Some things in racing just don’t make sense. Such as the fixture list, which shed just 23 of the 1,503 meetings run last year. Even allowing for new income streams available to racecourses, the decision to press ahead with such a bloated list seems reckless in the face of cuts to the prize-money budget.
Some respite on that front may arrive when the government resolves the disputed 50th levy scheme. Even then, however, purses collected by owners are bound to fall at a time when so many are banging the prize-money drum. A reduction in fixtures was surely warranted, and with it, the opportunity to stop spreading the jam ever more thinly.
However, there is a more compelling reason beyond prize-money to reduce fixtures. It concerns the size of the annual foal crop, which is in sharp decline. If there was merit in expanding fixtures in tandem with a rising horse population, there is none at all in maintaining fixtures with fewer horses to go round.
This year, some 2,500 fewer horses will go into training to contest a near-identical number of races that were run last year. It gets worse. Come next year, the number of horses available to go into training will fall by a further 3,300. And projections for 2013 suggest the intake will fall by a further 1,000. These are big numbers with big implications.
In the last two years the combined foal crops of Britain and Ireland have declined by 33% as breeders took unprofitable mares out of circulation. Put another way, one in three horses that made up the numbers in 2010 will simply not exist to compete in 2012. Yet fixtures will almost certainly remain constant.
This has serious implications for field sizes, which, by rough association, will regress by 33% next year. In consequence, there will be several more races with fewer than the eight runners required for each-way betting down to third place. Racing should be more concerned by such deterrents to punters than any extra levy that may or may not be generated by a sixth Saturday fixture on the all-weather.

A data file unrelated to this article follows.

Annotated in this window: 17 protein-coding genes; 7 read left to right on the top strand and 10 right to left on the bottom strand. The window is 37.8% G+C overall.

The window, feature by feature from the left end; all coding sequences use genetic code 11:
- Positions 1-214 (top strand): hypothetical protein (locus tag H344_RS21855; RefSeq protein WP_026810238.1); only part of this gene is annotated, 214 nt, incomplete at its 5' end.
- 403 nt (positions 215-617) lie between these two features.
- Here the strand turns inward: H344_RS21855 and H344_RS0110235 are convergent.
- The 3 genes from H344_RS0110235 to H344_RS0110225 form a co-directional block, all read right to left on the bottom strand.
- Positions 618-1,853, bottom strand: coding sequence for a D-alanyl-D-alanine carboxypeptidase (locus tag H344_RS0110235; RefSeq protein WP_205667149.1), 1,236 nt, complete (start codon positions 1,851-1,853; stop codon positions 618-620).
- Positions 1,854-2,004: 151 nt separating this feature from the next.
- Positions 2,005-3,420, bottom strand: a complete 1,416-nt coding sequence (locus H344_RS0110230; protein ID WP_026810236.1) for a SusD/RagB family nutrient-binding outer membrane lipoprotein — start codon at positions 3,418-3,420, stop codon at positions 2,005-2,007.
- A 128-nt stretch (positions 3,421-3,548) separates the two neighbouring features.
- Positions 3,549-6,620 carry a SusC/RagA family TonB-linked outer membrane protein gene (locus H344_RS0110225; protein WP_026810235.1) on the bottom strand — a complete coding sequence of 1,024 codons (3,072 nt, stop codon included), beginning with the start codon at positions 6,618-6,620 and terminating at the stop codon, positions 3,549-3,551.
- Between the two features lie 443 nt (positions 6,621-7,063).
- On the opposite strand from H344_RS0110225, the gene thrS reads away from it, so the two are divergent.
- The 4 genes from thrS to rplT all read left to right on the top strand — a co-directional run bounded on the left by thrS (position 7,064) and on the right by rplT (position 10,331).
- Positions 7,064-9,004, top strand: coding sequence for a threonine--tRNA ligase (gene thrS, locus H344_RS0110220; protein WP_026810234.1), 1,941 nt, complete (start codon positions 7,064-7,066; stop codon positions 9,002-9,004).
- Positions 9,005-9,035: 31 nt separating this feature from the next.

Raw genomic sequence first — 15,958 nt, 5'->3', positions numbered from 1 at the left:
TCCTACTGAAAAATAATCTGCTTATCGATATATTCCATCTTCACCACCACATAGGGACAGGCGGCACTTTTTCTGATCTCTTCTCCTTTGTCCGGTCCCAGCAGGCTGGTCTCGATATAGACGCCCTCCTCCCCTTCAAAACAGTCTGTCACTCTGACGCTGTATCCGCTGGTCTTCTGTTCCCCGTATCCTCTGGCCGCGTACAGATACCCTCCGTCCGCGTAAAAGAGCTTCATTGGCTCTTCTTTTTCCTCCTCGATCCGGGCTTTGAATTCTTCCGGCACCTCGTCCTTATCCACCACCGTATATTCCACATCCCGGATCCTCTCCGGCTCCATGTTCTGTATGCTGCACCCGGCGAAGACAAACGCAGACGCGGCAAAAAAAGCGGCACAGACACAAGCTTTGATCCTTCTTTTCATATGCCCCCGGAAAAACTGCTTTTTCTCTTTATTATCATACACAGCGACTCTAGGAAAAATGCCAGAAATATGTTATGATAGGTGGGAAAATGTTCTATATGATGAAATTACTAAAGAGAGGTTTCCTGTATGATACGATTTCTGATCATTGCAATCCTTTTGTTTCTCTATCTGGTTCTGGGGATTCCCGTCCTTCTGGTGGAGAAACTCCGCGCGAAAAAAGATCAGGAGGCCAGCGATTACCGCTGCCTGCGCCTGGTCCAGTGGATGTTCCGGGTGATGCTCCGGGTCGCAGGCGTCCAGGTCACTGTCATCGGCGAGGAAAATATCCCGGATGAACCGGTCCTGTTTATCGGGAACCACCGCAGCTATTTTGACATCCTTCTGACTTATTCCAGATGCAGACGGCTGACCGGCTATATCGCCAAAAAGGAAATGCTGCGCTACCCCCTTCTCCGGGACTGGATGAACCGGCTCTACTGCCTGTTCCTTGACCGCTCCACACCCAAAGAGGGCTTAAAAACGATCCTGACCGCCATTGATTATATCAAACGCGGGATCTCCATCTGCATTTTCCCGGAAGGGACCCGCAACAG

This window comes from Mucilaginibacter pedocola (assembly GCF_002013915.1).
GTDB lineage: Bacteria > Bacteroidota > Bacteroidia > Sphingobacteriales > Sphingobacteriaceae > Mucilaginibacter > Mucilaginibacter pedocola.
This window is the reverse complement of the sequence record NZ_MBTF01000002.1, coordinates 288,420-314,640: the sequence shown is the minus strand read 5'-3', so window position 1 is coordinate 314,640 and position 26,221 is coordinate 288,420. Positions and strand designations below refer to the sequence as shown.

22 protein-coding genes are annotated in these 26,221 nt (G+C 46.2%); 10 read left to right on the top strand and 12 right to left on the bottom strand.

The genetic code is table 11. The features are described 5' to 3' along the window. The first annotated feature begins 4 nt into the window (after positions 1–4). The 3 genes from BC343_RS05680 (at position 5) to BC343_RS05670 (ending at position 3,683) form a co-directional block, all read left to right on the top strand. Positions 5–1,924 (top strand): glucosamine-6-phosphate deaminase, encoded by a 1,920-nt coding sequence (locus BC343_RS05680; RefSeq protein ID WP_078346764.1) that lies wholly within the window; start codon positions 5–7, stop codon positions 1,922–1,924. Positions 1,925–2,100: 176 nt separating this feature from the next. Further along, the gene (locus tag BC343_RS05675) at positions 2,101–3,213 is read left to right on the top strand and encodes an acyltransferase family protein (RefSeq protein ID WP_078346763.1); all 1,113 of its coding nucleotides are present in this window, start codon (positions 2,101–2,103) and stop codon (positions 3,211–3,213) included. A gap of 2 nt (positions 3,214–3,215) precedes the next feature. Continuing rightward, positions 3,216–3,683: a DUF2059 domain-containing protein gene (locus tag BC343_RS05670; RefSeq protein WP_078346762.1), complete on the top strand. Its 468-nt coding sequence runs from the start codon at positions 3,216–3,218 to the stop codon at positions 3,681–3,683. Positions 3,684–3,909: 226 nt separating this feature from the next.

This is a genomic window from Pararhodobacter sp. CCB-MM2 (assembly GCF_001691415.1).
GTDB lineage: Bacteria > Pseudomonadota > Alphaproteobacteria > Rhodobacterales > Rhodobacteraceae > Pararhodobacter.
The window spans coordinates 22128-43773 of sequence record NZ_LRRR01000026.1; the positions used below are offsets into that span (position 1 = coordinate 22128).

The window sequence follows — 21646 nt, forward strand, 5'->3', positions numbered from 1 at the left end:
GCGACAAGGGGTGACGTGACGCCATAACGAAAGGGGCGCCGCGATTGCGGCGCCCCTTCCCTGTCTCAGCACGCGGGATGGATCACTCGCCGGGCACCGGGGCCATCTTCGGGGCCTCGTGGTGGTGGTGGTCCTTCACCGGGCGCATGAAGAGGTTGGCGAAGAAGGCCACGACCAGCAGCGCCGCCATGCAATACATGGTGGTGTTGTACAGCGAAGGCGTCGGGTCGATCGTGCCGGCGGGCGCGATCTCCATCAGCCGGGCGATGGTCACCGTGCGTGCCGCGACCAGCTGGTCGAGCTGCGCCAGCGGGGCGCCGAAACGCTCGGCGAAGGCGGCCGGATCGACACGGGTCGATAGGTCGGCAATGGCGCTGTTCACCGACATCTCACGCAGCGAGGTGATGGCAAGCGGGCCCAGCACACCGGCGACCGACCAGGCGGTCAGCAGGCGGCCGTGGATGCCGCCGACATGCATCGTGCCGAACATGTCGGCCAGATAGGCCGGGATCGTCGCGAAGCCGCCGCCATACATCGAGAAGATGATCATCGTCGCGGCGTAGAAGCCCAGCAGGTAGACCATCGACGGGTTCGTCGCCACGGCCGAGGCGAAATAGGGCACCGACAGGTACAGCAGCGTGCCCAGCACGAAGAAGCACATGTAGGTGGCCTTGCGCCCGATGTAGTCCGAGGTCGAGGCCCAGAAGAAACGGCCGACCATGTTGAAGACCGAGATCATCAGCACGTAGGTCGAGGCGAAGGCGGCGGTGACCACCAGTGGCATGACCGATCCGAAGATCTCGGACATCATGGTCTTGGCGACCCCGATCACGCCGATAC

This raises another concern, as bookmakers scale down their media rights payments when field sizes do not allow for full each-way betting. By maintaining the existing fixture list, racecourses are walking blindfold into what could well become a nasty financial trap.
An aggravated decline in the combined revenue streams of levy and media rights seems inevitable as racing struggles to maintain its dwindling share of the sports betting cake.
Should such a shortfall arise, bookmakers will doubtless suggest a remedy. That’s because field sizes can be addressed at a stroke. Simply programme more all-weather handicaps to cater for all those 40-something rated horses that keep getting eliminated and the problem will disappear overnight. The travesty is that racing may have little option but to oblige.
Frankel’s not the best? I must be dreaming!
The World Thoroughbred Rankings are never without controversy but few were as contrary as those delivered by the international handicapping panel in mid-January. It seems inconceivable that Frankel is not champion two-year-old by a country mile – not least because Dream Ahead, who was rated his equal, finished seven lengths behind the Abdullah flyer in the Dewhurst.
The rankings have been published long enough for us to recognise the difficulties facing handicappers. They simply can’t ignore Dream Ahead’s nine-length Middle Park dismissal of Strong Suit, himself a visually striking winner of the Coventry Stakes. Yet to put him on a par with Frankel brazenly ignores what happened in the Dewhurst.
Yet handicappers are loath to increase ratings for horses that win with ease beyond the official margins. So it was that Zarkava’s stunning Arc victory in 2008, by two lengths after a slow start and a rough passage, was deemed inferior to New Approach’s six-length romp in that year’s Champion Stakes, when his opponents hadn’t mustered a Group 1 triumph worthy of the bracket.
To some degree the handicappers deserve sympathy, although owners and trainers may beg to differ. That same, stringent adherence to winning distances, rather than the ease of victory, is certainly not how handicappers routinely operate in Britain.
To win a handicap by two lengths with ease is to ensure a far heftier hike in the weights than is merited by the bare bones. Indeed, to win like that is to kiss goodbye to winning handicap opportunities for many months.